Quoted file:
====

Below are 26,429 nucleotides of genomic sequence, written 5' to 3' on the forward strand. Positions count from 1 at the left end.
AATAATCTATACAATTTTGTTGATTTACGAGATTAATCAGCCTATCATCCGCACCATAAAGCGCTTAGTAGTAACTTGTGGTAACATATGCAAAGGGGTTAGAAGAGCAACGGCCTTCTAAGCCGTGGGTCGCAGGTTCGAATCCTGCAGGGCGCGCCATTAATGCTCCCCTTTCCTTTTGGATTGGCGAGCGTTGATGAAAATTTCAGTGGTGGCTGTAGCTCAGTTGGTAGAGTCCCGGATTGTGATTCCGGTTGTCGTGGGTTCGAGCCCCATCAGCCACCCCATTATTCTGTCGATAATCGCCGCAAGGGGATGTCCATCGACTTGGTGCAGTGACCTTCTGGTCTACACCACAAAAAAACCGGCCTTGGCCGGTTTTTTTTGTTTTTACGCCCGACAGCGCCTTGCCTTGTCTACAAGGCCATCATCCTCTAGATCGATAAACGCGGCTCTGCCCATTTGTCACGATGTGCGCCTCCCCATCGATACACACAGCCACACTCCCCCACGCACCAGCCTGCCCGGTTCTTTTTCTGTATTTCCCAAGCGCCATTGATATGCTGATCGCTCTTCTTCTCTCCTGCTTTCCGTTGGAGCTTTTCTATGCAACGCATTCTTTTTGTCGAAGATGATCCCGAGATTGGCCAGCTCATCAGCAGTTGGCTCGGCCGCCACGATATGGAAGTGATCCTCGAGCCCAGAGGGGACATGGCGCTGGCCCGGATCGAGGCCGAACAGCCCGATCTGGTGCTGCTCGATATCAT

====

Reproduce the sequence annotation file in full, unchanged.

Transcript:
Below are 26,429 nucleotides of genomic sequence, written 5' to 3' on the forward strand. Positions count from 1 at the left end.
AATAATCTATACAATTTTGTTGATTTACGAGATTAATCAGCCTATCATCCGCACCATAAAGCGCTTAGTAGTAACTTGTGGTAACATATGCAAAGGGGTTAGAAGAGCAACGGCCTTCTAAGCCGTGGGTCGCAGGTTCGAATCCTGCAGGGCGCGCCATTAATGCTCCCCTTTCCTTTTGGATTGGCGAGCGTTGATGAAAATTTCAGTGGTGGCTGTAGCTCAGTTGGTAGAGTCCCGGATTGTGATTCCGGTTGTCGTGGGTTCGAGCCCCATCAGCCACCCCATTATTCTGTCGATAATCGCCGCAAGGGGATGTCCATCGACTTGGTGCAGTGACCTTCTGGTCTACACCACAAAAAAACCGGCCTTGGCCGGTTTTTTTTGTTTTTACGCCCGACAGCGCCTTGCCTTGTCTACAAGGCCATCATCCTCTAGATCGATAAACGCGGCTCTGCCCATTTGTCACGATGTGCGCCTCCCCATCGATACACACAGCCACACTCCCCCACGCACCAGCCTGCCCGGTTCTTTTTCTGTATTTCCCAAGCGCCATTGATATGCTGATCGCTCTTCTTCTCTCCTGCTTTCCGTTGGAGCTTTTCTATGCAACGCATTCTTTTTGTCGAAGATGATCCCGAGATTGGCCAGCTCATCAGCAGTTGGCTCGGCCGCCACGATATGGAAGTGATCCTCGAGCCCAGAGGGGACATGGCGCTGGCCCGGATCGAGGCCGAACAGCCCGATCTGGTGCTGCTCGATATCAT